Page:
2. Negligible kinetic isotope effect with fully deuterated reactants (k H/k D=1.07). Hence, it is inferred that hydride transfer is not a rate-determining step.
  3. Significant competitive isotope effect with C2H2D2, (k H/k D= ~1.9), suggests that the rate determining step should be prior to oxidized product formation.
  4. High concentrations of chloride and copper(II) chloride favor formation of a new product, chlorohydrin.

Based on these observations, it is generally accepted the rate-determining step occurs before a series of hydride rearrangements. Many experimental and theoretical investigations have sought to identify the rate determining step, but a unifying interpretation of these experiments has been difficult to attain.

Most mechanistic studies on the Wacker process have focused on identifying whether nucleophilic attack occurred via an external (anti-addition) pathway or via an internal (syn-addition) pathway. Using arguments supported by kinetics experiments, Henry inferred the mechanism for nucleophilic attack would be by an internal (syn-) pathway.[11] Later, stereochemical studies by Stille and coworkers[12][13][14] yielded chemical products that indicated the Wacker process proceeds via anti-addition; however, since these experiments were run under conditions significantly different from industrial Wacker process conditions, the conclusions were disputed. Contemporary stereochemical studies using normal industrial Wacker conditions (except with high chloride and high copper chloride concentrations) also yielded products that inferred nucleophilic attack was an anti-addition reaction.[15] The published results of these two independent stereochemical studies were accepted by the chemistry community as proof that the standard reaction process occurs via an anti-addition step, and many reference texts have not renewed their presentation of the Wacker process mechanism since this point.

Kinetic studies were conducted on isotopically substituted allyl alcohols at standard industrial conditions (with low-chloride concentrations) to probe the reaction mechanisms.[16][17] Those results showed nucleophilic attack is a slow process, while the proposed mechanisms explaining the earlier stereochemical studies assumed nucleophilic attack to be a fast process.

Subsequent stereochemical studies indicated that both pathways occur and are dependent on chloride concentrations.[18][19] However, these studies too are disputed since allyl-alcohols may be sensitive to isomerization reactions, and different stereoisomers may be formed from those reactions and not from the standard Wacker process.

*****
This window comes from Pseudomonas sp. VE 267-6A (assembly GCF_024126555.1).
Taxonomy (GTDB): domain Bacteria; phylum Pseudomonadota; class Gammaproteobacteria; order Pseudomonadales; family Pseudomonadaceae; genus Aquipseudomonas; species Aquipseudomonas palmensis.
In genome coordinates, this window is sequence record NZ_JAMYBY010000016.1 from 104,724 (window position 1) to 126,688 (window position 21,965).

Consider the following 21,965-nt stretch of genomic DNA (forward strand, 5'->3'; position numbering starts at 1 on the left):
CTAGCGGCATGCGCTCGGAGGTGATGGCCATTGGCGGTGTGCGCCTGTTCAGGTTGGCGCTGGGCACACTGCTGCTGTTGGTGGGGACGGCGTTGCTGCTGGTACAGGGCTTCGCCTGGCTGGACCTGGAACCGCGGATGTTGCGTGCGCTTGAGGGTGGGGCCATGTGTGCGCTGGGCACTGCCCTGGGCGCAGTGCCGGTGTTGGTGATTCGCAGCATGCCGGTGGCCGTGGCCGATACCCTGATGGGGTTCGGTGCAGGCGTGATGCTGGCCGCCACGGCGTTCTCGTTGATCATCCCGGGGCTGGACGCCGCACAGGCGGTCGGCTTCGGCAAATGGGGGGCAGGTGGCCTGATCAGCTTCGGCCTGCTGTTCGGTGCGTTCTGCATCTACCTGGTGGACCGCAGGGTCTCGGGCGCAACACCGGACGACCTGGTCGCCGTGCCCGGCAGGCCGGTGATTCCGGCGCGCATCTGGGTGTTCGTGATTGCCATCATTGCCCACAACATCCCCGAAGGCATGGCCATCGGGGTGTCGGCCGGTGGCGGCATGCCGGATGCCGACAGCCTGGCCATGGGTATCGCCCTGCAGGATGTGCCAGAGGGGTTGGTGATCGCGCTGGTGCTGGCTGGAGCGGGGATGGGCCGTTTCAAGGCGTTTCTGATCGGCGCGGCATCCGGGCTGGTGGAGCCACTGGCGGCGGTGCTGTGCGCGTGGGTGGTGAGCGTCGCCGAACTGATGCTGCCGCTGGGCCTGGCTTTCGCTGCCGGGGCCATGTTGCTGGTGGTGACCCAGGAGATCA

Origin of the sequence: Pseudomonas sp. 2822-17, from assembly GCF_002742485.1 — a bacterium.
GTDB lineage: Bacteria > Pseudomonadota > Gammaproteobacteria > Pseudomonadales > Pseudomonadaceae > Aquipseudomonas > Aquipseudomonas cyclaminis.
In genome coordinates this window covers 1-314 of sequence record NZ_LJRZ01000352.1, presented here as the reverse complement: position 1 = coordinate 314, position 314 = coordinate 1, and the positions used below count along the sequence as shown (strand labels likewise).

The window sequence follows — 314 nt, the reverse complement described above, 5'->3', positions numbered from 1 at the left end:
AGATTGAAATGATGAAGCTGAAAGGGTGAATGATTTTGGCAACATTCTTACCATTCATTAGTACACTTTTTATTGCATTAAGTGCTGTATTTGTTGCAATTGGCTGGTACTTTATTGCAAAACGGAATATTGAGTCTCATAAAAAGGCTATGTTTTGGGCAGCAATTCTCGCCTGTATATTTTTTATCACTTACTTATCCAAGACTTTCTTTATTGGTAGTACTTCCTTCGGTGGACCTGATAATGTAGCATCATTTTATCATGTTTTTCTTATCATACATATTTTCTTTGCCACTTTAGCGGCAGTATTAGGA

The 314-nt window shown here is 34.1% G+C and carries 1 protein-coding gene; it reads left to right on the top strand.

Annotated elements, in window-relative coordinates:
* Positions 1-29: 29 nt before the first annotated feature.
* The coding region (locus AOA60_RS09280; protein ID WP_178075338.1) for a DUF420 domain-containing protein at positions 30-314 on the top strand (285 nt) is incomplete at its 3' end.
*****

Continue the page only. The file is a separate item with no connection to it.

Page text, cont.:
In summary, experimental evidence seems to support that syn-addition occurs under low-chloride reaction concentrations (< 1 mol/L, industrial process conditions), while anti-addition occurs under high-chloride (> 3mol/L) reaction concentrations, probably due to chloride ions saturating the catalyst and inhibiting the inner-sphere mechanism. However, the exact pathway and the reason for this switching of pathways is still unknown.

Further complicating the Wacker process mechanism is questions about the role of copper chloride. Most theories assumed copper does not play a role in the olefin oxidation mechanisms. Yet, experiments by Stangl and Jira[20] found chlorohydrin formation was dependent on copper chloride concentrations. Work by Hosokawa and coworkers[21] yielded a crystallized product containing copper chloride, indicating it may have a non-innocent role in olefin oxidation. Finally, an ab initio study by Comas-Vives, et al. [22] involving no copper co-catalyst found anti-addition was the preferred pathway. This pathway was later confirmed by copper-free experiments by Anderson and Sigman.[23] Interestingly, a different kinetic rate law with no proton dependence was found under copper-free conditions, indicating the possibility that even small amounts of copper co-catalysts may have non-innocent roles on this chemistry. While these works complicate the picture of the Wacker process mechanism, one should probably infer that this and related chemistry can be sensitive to reaction conditions, and multiple different reaction pathways may be in play.